We included nine songs in our first story time, many of which were very active ("Hokey Pokey," "We're Marching Up the Mountain," "Put Your Hands Up High," "Head, Shoulders, Knees and Toes") as well as songs for more fine motor movements ("Fun With Hands" and "Tommy Thumbs"). I played the instruments and library assistant Anita Savage demonstrated the motions.
Our first story time also had a puppet interaction with a dinosaur. Children were told to say "dinosaur" on the count of three, but every time a different puppet would come out. I would ask what that puppet was and wait for them to answer (think of how they waited for answers on "Blues Clues"). The dinosaur finally did come out.
We also had a storytelling game where I had a hat with character cards and a hat with setting cards, and I weaved a story as I chose different cards from the hats. For every character, there was a puppet or prop behind the stage that would come out. By the time our second story time came around, there was a countywide shelter-in-place order, so I did the second story time solo with one person behind a puppet stage operating the puppets.
By the time of this writing, six days after our first story time, the number of views on the archived Facebook page is over 1,800 views. Considering that parents tuned in with children and that multiple children were in many households, it is safe to say we had thousands of people view the program.
We also had great feedback about how much children loved it, and several parents sent us video of their children interacting with the story time at home. As I write this, one day after our second story time, we have had close to 800 views. As I mentioned a reporter from the public radio station in Dallas enjoyed it so much that she included a radio interview and online article about the program.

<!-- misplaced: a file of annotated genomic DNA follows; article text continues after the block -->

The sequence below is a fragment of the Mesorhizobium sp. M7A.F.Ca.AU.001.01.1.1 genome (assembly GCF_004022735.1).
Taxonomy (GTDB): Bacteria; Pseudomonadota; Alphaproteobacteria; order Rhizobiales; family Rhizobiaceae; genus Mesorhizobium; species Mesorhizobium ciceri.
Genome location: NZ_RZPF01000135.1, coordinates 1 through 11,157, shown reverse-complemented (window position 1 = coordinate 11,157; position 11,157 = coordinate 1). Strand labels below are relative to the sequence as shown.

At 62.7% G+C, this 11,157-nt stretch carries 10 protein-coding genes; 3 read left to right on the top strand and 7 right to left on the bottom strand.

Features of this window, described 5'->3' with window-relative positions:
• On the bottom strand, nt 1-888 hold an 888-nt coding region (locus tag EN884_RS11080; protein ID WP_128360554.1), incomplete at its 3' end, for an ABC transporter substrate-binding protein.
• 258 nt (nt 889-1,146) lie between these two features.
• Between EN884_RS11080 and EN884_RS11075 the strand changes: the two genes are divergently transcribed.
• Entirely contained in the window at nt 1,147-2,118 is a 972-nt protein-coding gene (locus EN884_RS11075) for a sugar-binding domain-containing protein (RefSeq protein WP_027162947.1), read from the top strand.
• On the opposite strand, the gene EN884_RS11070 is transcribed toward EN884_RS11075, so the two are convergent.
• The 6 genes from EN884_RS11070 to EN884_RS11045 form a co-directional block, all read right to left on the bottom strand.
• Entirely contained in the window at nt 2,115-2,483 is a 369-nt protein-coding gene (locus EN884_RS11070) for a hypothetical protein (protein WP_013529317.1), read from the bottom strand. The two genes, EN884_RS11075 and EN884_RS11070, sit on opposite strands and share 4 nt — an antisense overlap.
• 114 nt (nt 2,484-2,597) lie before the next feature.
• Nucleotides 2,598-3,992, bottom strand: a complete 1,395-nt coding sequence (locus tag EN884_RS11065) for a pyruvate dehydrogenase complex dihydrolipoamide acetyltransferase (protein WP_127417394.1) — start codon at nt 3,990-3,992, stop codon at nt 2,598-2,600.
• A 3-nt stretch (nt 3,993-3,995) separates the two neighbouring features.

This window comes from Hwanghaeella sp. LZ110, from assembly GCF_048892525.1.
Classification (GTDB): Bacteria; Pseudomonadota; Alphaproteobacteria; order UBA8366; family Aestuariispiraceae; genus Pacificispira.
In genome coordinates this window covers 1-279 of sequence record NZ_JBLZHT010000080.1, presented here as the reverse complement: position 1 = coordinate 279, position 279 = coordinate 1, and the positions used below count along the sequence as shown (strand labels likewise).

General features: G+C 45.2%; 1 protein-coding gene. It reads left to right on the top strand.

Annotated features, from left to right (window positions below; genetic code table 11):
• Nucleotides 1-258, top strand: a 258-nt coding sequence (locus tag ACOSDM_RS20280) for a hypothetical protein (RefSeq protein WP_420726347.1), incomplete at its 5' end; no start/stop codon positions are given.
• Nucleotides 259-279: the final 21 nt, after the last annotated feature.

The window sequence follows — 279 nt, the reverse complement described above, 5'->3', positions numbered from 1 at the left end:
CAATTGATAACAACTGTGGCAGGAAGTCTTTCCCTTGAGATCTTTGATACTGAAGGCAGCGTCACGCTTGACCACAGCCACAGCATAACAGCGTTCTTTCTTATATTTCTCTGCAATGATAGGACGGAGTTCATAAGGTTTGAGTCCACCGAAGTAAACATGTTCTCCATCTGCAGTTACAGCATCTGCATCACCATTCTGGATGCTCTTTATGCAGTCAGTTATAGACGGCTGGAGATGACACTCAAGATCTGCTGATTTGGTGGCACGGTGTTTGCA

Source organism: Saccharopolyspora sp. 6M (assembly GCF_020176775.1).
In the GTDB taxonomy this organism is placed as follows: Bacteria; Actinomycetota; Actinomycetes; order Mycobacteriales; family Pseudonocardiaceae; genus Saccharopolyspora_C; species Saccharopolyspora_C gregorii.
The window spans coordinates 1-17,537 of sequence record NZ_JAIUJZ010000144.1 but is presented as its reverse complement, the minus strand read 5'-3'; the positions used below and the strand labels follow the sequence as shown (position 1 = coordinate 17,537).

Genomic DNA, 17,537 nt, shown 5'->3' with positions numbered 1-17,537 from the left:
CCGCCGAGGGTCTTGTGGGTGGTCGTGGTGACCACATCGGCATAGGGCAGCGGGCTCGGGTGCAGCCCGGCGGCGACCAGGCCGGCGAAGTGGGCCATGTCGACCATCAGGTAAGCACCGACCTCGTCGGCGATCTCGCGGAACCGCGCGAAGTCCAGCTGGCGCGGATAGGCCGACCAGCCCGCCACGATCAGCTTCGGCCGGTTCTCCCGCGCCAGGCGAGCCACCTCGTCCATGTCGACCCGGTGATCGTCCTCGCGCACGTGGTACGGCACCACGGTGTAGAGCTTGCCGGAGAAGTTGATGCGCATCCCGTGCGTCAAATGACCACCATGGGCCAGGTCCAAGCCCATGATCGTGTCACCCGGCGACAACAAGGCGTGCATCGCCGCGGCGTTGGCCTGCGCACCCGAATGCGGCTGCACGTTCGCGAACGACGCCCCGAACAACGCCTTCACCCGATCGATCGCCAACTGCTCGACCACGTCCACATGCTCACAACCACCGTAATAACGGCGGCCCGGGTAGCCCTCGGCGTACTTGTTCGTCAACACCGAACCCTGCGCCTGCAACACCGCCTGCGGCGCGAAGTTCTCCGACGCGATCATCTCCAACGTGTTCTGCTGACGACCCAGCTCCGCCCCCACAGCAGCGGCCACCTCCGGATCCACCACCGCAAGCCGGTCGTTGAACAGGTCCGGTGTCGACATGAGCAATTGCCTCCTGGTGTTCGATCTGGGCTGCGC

Our first story time was filmed sideways, so viewers had to lock their screens and rotate their devices. Make sure when filming that your own device does not have the locked screen turned on. We fixed this by the second story time, and it is just one of the lessons learned in this new world of virtual programming.
We set up in front of a big window so we had natural lighting on our faces, making sure we had a good shot of the children's area in the background.
It’s also a good idea to have a whiteboard so if someone else is filming they can give you feedback without having to speak on camera.
A craft idea that uses materials people would already have at home is good to offer, preferably something that doesn’t require a printer.
Finally, I printed two pages that had a list of the activities we were doing in order, using big block letters that I could see from across the room. I taped the two pages to a shelving cart, and it helped immensely in keeping me on track with the program.
About This Library
The Emily Fowler Central Library was first opened in 1949. The Denton Public Library system later added two branch locations: the North Branch Library and the South Branch Library. The Fowler library is situated in downtown Denton, Texas, serving a diverse mix of families, college students, school-age children and adults. With a population approaching 140,000, Denton is home to two universities: the University of North Texas and Texas Woman's University. Before temporarily closing for concerns related to COVID-19 in March 2020, all three library locations hosted weekly story times, toddler times and other programs for preschool and school-age children.